Review: For the Sake of Calmness (2020)
IFFR Tiger Short Competition selection
Until recently, the knowledge of Pre-menstrual Syndrome (PMS) and its more severe form Pre-menstrual Dysphoria Disorder (PMDD) was incomplete, so PMS was a sort of umbrella term for women feeling generally unwell for a certain period of time every month. With medical sciences and psychology progressing, it became easier to describe and define both PMS and PMDD, which lead to the path of trying to respond to them adequately.
One could assume that both conditions would serve as a topic for a documentary or an educational film rather than an inspiration for a short experimental essay. Newsha Tavakolian’s For the Sake of Calmness is a film of the latter kind. After the screenings on its more natural turf, in galleries and museums of the filmmaker’s native country of Iran and in the United States, it had its festival premiere at IFFR’s Ammodo Tiger Short Competition.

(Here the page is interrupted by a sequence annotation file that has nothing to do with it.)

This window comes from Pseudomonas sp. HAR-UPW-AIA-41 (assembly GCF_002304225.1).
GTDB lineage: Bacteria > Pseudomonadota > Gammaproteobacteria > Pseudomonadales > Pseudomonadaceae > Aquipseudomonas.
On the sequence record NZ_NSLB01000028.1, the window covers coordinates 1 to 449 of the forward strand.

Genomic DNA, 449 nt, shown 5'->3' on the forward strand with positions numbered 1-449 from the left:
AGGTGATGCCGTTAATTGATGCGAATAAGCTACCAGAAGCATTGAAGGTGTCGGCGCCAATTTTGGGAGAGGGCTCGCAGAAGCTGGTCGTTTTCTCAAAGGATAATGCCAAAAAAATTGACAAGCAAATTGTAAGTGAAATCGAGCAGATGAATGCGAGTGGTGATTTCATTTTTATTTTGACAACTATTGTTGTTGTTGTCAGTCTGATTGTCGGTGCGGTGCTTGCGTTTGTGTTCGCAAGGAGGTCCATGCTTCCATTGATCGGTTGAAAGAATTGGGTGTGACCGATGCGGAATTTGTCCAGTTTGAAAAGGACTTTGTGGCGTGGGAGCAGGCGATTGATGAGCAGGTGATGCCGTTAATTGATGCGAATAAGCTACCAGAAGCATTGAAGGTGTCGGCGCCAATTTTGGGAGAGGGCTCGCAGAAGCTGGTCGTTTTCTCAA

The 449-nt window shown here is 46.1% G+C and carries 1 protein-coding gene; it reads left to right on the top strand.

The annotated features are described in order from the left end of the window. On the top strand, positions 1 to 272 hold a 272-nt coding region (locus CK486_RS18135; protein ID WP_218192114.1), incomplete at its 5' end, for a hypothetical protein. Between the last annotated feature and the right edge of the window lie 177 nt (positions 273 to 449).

For the Sake of Calmness is a string of shots, either with the fixed camera or with the slowly moving one, of people and objects, exteriors and interiors, slowly melting one over the next in double exposures. What we see is not necessarily the illustration of what we hear, which is a poetic, free-flowing, occasionally abstract monologue by the filmmaker herself aimed at creating the feeling and portraying the mood of PMS rather than explaining it. However, the imagery and the narration are more often than not in the perfect synch, creating an experience that is sensory and cerebral as well.
Having in mind that Tavakolian comes from the background of photography and photojournalism, the impressiveness of the imagery regarding the frame compositions (especially potent in one shot of the paved square where people pass by each other while the dust and the water slowly begin to flow). The cinematographer Payman Shadmanfar should be commended for the top-notch lensing work to accommodate Tavakolian’s vision. The other hero is the film’s sound artist Kamran Arashnia responsible for the static noise in the sound design and the droning music that create the soundscape of a mind bothered with the PMS. Tavakolian’s vision is also completed with Pouya Parsamagham’s smooth editing, making For the Sake of Calmness work as a piece of cinema suitable for festivals as well as for the galleries.
Runtime: 19’ 07’’
Directed by: Newsha Tavakolian
Written by: Newsha Tavakolian
Cinematography by: Payman Shadmanfar
Editing by: Pouya Parsamagham
Music by: Kamran Arashnia
Sound design by: Kamran Arashnia